William Gray (Massachusetts)
|9th Lieutenant Governor of Massachusetts|
|Preceded by||David Cobb|
|Succeeded by||William Phillips, Jr.|
|Member of the|
Massachusetts State Senate
for Suffolk County
January 12, 1812 – March 1813
|Preceded by||Benjamin Gorham|
|Member of the|
Massachusetts House of Representatives
for Essex County
June 27, 1750 (old style; July 8, 1750 new style)|
November 4, 1825 (aged 75)|
|Resting place||Mount Auburn Cemetery|
William Gray (June 27, 1750 (old style; July 8, 1750 new style)– November 4, 1825) was a Massachusetts merchant and politician. Born into a lower-class family in Lynn, Massachusetts, he managed to build his own business and rise through the state's political ranks, becoming the richest man in New England, and in the eyes of many the richest man in all of America. Prior to the War of 1812, William Gray had the largest private fleet in the United States with 60 square-rigged vessels.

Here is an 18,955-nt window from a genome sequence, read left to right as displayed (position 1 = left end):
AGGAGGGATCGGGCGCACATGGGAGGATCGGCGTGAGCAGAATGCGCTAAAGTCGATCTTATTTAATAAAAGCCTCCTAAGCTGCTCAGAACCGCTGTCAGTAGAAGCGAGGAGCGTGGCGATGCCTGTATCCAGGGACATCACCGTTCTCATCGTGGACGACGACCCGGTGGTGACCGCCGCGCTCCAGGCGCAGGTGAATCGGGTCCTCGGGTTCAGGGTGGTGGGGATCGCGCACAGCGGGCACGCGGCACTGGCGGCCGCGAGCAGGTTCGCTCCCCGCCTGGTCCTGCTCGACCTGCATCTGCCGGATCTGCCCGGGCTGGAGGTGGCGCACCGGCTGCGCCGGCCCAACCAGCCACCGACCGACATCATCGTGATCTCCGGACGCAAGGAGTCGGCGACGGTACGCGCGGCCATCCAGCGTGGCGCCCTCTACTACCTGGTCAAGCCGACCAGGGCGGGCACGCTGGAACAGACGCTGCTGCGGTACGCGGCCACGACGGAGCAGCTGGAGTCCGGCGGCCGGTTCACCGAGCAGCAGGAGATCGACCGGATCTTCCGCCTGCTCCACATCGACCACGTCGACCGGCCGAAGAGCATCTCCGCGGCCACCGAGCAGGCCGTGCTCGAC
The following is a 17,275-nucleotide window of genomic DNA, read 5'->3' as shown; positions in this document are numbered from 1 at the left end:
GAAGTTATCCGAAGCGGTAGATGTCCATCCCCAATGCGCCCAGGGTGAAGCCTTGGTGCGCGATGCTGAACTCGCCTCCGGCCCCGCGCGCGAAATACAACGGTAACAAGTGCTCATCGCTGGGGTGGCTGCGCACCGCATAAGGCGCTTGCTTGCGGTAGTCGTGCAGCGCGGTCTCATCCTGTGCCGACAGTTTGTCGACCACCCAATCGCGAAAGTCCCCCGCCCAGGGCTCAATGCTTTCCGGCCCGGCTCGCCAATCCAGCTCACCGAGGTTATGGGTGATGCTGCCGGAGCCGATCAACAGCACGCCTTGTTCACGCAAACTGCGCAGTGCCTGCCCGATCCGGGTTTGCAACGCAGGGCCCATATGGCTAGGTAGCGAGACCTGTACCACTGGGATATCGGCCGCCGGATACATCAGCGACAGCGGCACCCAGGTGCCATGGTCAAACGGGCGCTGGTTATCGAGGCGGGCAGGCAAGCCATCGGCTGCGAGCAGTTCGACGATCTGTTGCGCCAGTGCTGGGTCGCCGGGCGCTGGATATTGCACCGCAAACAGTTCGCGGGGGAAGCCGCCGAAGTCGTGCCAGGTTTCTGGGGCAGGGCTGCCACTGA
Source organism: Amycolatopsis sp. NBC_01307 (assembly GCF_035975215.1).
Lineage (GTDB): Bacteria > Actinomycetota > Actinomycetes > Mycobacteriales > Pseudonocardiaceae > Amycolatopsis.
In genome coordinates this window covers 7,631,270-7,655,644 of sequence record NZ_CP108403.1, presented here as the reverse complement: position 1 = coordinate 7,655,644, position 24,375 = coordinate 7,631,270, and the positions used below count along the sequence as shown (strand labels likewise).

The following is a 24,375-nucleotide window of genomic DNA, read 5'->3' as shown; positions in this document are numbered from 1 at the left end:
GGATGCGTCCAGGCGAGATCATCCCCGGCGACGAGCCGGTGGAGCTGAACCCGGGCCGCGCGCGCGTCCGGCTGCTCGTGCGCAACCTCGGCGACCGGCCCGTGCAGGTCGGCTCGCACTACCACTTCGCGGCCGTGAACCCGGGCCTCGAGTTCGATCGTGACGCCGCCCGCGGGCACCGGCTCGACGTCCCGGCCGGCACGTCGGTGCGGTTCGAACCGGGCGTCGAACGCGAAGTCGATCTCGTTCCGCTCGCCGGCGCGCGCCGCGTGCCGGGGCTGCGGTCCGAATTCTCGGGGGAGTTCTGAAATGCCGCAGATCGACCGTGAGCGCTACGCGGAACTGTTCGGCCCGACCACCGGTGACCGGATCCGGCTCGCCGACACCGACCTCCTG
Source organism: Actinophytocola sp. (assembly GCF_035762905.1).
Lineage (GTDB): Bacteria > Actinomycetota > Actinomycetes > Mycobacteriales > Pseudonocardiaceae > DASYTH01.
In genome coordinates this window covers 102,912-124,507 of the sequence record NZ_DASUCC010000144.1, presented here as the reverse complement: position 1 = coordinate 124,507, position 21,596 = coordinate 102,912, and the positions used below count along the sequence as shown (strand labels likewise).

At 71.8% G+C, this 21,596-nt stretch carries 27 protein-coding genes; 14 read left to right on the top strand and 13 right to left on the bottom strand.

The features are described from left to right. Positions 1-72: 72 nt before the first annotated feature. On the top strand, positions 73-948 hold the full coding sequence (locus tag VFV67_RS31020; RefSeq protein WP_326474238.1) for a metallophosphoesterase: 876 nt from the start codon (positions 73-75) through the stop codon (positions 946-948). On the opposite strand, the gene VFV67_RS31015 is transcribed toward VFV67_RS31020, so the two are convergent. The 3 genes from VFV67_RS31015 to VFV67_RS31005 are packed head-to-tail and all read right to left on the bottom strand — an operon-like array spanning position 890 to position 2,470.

Gray first served as a state senator, before becoming the ninth Lieutenant Governor of Massachusetts, serving from 1810 to 1812. He married Elizabeth Chipman (May, 1756 - September 24, 1823) in 1782. Elizabeth was a pioneer in philanthropy, volunteering a significant portion of her time to helping the poorest citizens of Boston.
Elizabeth and William's son, Francis Calley Gray, was also a politician.
- Gray, Edward.: William Gray, of Salem, merchant: a biographical sketch (.1914)
| Lieutenant Governor of Massachusetts
William Phillips, Jr.
| Massachusetts State Senator
January 12, 1812–March 1813
|| Member of the Massachusetts House of Representatives